June 22, 2020
IBM Shifts Conversation on AI in Law Enforcement
The collision of technology and privacy has become a hot topic internationally in the digital age. Consumers worry if too much of their personal data is being shared online, and others wonder if there’s any limit to what kind of data companies can gather on them. However, they still love being connected and the convenience of online mobile devices and social media applications, for whom data collection is a key part of their business model.
As technology brands wrestle with where to draw lines publicly and privately, at least one recognized international brand is making a very public statement. IBM recently announced the company will cancel its facial recognition program and, in the same statement, called for ongoing public debate on the issue of police forces using facial recognition tech.
IBM CEO Arvind Krishna sent a letter to elected government officials volunteering his company to work with lawmakers to find ways to use technology to promote police reform, as well as educational opportunities for law enforcement to use technology in a “responsible” manner:
It said: “We believe now is the time to begin a national dialogue on whether and how facial recognition technology should be employed by domestic law enforcement agencies… IBM firmly opposes and will not condone uses of any technology, including facial recognition technology offered by other vendors, for mass surveillance, racial profiling, violations of basic human rights and freedoms, or any purpose which is not consistent with our values…”
In a follow-up statement, an IBM spokesperson told the media that the company plans to limit the use of its visual technology to “visual object detection” rather than facial recognition. The goal for that tech would be to help manufacturers and farmers be more efficient and productive.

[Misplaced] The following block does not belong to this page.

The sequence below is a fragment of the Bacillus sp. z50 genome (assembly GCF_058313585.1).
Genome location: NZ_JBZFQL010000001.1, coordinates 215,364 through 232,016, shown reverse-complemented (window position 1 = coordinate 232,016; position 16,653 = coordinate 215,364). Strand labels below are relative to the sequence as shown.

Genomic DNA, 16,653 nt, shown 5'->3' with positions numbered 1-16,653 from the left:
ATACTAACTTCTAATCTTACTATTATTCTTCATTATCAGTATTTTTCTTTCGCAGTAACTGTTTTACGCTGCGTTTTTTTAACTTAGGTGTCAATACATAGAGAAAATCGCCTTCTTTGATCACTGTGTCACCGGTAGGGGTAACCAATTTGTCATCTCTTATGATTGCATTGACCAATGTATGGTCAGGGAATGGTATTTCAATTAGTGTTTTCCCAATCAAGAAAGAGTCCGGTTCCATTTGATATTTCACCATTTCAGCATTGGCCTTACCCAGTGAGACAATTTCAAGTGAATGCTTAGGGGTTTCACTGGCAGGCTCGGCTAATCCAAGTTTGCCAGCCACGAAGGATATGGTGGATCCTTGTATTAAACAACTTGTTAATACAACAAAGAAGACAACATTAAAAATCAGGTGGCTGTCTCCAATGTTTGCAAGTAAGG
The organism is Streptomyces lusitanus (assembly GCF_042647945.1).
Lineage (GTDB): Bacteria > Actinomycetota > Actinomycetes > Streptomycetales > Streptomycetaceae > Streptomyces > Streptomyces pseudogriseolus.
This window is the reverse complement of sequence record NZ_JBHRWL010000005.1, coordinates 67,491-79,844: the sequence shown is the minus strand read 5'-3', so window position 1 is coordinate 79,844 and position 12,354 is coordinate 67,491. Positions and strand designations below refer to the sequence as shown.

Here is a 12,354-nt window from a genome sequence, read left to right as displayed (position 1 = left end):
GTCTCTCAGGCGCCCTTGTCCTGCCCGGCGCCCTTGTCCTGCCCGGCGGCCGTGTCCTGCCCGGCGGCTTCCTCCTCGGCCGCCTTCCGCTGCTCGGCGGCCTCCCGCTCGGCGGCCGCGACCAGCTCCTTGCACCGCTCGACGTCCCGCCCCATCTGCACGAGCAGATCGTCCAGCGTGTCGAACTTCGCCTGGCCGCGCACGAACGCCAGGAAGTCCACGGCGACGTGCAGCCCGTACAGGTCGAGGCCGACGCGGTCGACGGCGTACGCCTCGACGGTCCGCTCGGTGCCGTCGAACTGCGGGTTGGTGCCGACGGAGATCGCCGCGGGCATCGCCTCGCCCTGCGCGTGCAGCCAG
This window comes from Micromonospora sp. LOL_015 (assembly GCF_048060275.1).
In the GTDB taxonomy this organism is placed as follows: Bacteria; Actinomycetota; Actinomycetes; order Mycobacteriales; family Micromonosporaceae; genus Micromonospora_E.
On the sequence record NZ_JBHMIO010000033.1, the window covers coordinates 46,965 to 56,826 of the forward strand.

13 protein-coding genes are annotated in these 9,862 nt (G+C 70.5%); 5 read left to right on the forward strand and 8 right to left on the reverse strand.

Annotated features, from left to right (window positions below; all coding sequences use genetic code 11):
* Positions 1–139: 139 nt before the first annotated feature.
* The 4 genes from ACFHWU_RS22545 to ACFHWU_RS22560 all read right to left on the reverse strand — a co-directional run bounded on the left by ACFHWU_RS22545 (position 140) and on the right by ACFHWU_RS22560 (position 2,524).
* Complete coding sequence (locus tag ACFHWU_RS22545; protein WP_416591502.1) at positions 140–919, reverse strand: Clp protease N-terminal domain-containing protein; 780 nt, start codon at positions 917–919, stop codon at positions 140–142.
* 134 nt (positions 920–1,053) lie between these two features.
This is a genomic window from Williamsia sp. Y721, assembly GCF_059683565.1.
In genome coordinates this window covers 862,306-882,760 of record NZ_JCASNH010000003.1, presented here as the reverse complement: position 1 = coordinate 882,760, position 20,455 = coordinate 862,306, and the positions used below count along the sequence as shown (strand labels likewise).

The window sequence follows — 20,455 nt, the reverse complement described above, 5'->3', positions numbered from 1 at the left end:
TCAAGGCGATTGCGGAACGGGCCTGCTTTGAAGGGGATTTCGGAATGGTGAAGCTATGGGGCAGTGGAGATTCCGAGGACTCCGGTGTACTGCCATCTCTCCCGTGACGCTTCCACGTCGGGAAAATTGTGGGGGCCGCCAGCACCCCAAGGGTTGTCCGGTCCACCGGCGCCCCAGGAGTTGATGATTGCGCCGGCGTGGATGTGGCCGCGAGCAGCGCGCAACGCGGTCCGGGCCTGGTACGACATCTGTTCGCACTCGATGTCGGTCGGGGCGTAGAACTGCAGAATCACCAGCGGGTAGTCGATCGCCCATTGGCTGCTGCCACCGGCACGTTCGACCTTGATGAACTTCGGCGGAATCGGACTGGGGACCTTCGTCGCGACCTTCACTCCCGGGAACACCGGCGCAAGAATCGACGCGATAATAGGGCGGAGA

It’s no coincidence that IBM is making these public statements during weeks of public protest following the death of George Floyd. It is far from the only company that has taken a stand on racial and social issues in recent days. Some are speaking out offering support, while others have built PR campaigns around slogans related to the BLM movement, and some have joined in the protests.
Protesters and their supporters have openly called on American companies to take an even more active role in supporting social change around the movement, and it appears IBM is positioning its brand to take that step. Surveillance, including facial recognition, is a concern for protesters who fear consequences for taking part in even peaceful marches and other nonviolent, lawful events.
Krishna maintains that the tech itself isn’t bad, but it could be used in ways his company is not comfortable, adding: “Artificial intelligence is a powerful tool that can help law enforcement keep citizens safe. But vendors and users of AI systems have a shared responsibility to ensure that AI is tested for bias…”
IBM has also called for regulations that allow AI to be used in ways that “ensure human rights are protected.” As this story unfolds, it will be telling to see which other tech companies come out with specific actions related to these issues, as well as what both consumers and law enforcement agencies say about the decision.